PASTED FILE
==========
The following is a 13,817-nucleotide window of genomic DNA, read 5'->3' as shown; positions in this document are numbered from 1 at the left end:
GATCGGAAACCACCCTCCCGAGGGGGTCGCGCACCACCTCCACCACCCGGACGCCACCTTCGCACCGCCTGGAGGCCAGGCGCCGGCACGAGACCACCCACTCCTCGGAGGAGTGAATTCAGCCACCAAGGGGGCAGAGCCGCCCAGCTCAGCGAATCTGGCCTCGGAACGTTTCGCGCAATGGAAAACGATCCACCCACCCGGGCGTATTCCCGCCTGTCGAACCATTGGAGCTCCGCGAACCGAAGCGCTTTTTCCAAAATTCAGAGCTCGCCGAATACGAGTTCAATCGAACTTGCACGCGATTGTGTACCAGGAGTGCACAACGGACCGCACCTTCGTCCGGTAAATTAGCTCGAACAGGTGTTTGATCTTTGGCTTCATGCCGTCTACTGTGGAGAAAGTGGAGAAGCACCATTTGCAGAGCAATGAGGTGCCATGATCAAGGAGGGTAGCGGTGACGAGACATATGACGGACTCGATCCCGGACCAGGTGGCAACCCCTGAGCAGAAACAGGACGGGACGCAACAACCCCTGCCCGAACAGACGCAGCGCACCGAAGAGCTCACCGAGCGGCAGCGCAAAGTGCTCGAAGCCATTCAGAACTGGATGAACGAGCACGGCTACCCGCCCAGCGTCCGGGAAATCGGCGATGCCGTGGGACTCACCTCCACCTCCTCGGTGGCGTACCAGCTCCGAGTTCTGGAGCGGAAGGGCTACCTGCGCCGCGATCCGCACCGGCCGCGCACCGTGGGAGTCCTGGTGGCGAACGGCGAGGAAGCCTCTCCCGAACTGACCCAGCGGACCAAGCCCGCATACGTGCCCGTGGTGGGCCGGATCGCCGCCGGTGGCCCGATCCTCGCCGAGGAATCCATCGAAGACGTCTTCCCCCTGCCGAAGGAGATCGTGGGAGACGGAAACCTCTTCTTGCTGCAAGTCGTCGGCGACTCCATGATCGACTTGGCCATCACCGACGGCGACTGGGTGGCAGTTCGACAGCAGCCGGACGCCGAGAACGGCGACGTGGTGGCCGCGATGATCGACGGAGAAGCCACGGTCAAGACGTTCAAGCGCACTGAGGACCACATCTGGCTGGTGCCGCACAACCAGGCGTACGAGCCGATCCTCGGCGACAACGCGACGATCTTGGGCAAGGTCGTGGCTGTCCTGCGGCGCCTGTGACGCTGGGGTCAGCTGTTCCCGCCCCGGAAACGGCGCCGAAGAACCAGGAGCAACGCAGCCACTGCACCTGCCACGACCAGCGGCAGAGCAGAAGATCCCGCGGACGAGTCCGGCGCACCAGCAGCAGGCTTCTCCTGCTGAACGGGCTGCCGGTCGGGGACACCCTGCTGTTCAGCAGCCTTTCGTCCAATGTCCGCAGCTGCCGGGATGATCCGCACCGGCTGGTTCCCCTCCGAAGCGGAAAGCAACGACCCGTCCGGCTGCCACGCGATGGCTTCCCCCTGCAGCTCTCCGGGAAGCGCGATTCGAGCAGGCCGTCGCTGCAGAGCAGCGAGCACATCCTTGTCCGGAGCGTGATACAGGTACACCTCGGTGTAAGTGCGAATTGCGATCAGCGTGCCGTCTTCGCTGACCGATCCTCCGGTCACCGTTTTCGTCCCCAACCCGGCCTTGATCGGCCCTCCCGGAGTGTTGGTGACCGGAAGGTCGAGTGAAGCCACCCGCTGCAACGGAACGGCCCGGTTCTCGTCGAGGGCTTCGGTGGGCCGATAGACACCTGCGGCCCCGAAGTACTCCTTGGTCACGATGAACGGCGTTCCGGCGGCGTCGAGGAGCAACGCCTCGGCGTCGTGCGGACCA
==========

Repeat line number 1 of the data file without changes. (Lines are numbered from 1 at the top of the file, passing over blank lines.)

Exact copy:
The following is a 13,817-nucleotide window of genomic DNA, read 5'->3' as shown; positions in this document are numbered from 1 at the left end: